“It’s when we allow others to step over those boundaries, or ignore our own, that we get ourselves into situations where we feel overwhelmed, burdened, resentful and taken advantage of,” says Cotter. “The respect we do or don’t get from others, always starts with the level of respect we first give to ourselves.

“Make your boundaries a priority and your world will become a whole lot easier to navigate.”

The talented CEO advises that you take 20 minutes today to “define, your own individual boundaries, what you will or won’t do and essentially how to ‘protect’ yourself from becoming overloaded or resentful with overflowing plates”. This could mean putting a ban on working after 8pm, or limiting yourself to no more than two late nights at the office a week, or making a point of never skipping lunch.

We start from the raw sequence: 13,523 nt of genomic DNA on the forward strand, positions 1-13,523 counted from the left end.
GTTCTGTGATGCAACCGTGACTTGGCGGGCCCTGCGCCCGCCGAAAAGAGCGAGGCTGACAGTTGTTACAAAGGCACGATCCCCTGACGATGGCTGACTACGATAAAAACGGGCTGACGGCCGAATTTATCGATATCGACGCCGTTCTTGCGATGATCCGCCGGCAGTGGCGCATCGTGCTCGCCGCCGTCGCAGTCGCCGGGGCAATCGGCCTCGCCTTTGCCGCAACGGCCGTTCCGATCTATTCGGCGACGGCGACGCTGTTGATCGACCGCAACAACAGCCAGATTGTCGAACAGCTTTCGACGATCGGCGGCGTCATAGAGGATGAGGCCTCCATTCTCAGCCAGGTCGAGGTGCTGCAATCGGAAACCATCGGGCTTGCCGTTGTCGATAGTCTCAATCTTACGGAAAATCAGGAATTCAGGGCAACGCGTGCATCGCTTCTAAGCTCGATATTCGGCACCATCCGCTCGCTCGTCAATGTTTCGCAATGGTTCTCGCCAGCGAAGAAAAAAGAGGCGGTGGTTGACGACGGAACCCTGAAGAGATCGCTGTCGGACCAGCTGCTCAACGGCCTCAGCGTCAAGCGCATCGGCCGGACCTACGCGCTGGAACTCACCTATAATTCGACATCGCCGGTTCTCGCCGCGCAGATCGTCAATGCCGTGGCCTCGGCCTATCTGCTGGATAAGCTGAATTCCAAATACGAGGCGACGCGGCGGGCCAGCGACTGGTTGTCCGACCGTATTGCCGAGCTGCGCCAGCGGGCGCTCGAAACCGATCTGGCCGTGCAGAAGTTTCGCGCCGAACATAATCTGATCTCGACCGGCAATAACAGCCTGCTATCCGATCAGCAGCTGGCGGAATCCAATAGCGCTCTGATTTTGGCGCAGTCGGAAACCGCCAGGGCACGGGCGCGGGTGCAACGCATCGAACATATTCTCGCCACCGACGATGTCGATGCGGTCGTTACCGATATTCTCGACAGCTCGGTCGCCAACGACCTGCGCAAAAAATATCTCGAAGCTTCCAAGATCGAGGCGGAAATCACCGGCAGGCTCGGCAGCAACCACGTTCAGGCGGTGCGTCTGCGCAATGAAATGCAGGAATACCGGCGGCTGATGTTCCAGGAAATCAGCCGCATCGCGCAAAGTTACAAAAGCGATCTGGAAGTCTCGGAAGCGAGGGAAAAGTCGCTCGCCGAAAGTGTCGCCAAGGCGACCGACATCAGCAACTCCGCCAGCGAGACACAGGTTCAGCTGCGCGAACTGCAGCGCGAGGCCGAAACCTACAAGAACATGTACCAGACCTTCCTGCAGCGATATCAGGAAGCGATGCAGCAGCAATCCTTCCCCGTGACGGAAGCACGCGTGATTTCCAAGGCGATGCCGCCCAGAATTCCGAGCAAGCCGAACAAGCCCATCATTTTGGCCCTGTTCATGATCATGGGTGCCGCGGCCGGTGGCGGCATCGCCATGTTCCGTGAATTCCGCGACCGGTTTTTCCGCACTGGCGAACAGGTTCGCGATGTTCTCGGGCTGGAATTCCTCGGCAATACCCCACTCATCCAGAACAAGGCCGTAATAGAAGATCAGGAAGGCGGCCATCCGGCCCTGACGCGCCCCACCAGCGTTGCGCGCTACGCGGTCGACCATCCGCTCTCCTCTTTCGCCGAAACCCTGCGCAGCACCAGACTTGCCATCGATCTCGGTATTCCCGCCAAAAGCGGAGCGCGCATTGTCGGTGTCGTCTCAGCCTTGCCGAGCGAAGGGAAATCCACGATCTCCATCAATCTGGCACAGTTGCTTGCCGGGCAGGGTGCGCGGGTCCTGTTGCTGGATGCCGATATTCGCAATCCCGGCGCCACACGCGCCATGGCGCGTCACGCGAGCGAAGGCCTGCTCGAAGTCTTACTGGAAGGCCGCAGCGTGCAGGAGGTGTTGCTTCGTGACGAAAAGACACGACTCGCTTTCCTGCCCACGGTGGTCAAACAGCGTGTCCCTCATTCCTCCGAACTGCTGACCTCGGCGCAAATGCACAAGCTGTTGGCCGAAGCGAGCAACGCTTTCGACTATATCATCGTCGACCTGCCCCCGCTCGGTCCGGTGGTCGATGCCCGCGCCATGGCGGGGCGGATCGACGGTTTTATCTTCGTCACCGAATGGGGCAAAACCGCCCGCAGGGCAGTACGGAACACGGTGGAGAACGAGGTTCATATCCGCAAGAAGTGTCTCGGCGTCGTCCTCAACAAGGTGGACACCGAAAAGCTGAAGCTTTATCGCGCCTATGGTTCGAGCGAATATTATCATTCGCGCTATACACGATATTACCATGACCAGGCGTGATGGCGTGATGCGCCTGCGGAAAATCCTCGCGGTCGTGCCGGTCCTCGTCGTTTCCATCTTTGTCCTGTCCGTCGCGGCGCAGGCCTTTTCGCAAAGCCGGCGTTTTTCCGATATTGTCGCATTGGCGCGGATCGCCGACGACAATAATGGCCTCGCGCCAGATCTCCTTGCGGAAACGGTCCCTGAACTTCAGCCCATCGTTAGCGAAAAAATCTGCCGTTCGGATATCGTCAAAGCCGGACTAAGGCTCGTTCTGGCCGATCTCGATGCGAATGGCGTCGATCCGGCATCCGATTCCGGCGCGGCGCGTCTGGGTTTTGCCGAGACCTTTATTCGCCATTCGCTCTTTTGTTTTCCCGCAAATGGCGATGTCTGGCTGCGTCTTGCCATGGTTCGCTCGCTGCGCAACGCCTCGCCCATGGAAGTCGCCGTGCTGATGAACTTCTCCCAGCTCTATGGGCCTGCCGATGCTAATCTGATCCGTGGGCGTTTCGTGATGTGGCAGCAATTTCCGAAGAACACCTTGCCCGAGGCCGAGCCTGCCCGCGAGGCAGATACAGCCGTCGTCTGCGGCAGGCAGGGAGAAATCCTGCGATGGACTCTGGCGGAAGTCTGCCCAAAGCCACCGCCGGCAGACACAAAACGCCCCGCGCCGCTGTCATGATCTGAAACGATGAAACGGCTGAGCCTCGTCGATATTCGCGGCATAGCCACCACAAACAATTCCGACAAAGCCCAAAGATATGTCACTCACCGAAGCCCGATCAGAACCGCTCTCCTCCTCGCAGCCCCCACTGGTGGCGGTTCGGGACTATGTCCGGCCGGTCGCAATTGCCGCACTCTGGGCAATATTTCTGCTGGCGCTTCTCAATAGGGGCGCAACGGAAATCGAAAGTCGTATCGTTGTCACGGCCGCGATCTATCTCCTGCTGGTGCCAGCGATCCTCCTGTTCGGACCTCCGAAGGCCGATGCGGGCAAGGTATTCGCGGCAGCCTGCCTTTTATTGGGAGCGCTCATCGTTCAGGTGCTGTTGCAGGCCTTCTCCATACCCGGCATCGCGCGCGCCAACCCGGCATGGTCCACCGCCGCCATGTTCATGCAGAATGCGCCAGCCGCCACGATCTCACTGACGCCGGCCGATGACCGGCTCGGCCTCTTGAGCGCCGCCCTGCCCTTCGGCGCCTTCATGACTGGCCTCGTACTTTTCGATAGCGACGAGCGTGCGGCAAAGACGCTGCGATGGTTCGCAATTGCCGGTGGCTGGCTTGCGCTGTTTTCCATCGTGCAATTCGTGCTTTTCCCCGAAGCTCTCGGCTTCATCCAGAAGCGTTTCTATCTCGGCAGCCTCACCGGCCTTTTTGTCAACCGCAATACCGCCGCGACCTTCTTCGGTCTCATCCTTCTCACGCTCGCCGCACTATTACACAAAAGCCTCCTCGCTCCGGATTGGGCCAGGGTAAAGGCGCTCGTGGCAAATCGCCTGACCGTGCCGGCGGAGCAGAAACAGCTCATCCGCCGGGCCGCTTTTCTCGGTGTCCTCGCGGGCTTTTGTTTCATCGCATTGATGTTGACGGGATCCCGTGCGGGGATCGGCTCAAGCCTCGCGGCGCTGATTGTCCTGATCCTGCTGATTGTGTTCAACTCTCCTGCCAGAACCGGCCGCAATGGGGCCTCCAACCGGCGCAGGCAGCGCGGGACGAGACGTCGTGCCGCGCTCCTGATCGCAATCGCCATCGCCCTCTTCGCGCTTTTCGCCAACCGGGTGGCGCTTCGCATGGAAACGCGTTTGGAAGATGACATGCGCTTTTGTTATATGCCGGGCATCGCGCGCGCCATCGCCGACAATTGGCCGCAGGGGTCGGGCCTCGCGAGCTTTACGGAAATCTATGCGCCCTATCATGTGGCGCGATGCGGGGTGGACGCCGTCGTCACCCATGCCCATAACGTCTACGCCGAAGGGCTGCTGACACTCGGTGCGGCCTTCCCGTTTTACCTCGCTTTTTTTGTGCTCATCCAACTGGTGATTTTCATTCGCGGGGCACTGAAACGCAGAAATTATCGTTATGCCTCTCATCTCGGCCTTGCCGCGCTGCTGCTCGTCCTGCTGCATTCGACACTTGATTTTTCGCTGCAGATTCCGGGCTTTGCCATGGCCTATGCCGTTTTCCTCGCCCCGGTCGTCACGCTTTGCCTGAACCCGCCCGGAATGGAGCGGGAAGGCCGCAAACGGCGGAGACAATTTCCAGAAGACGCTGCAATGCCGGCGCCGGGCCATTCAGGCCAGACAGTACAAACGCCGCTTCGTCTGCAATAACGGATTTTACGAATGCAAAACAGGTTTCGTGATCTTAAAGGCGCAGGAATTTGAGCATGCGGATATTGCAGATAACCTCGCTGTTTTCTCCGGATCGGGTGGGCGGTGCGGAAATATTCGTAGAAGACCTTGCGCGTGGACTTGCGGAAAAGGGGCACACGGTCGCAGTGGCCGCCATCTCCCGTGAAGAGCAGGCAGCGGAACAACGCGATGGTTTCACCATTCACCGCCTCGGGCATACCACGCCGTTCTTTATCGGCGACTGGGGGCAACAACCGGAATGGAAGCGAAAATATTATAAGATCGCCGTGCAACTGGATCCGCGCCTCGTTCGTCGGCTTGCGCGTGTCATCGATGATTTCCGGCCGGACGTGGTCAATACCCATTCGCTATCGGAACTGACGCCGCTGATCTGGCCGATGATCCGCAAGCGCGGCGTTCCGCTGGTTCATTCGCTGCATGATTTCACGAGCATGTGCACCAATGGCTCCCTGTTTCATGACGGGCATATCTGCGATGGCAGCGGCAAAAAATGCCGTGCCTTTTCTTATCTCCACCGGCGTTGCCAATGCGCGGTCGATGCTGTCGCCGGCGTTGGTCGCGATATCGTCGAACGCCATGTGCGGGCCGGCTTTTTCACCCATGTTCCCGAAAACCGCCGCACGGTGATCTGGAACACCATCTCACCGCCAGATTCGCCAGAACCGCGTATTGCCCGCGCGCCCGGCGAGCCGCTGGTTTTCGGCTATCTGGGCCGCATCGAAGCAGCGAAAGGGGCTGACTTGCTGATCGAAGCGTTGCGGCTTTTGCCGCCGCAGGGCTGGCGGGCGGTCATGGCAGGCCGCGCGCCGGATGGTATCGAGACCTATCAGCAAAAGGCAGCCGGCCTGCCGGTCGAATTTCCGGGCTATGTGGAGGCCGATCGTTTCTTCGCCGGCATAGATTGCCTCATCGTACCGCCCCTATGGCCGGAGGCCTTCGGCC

“All of these things matter and keep you feeling good, valued and respected,” says Cotter. “We need downtime to be able to give of ourselves in the uptime. A lot of that comes from you. If you skip your yoga class or lunch with the girls, for another slog session in the office, how can you expect to feel good, be engaged and perform at a high level? If you’re clear on what your own individual boundaries are, it’s much easier for you to communicate before something can go over them. It’s much easier to explain why you need to say no.”

She adds: “There is a quiet revolution brewing as more and more women are understanding the importance and impact of self-management on their mental health, family, relationships and wellbeing. Creating a mindset to support balance and self-preservation is the new millennial-influenced way of working. Saying no is healthy and essential.”

Top tips for pushing back

While all of this makes sense, it can be hard to put Cotter’s advice into practice - especially if you’re a renowned workaholic and ‘yes’ woman. Thankfully, though, she has broken things down into a series of bite-sized tips and tricks - all of which are incredibly easy to implement into your working day.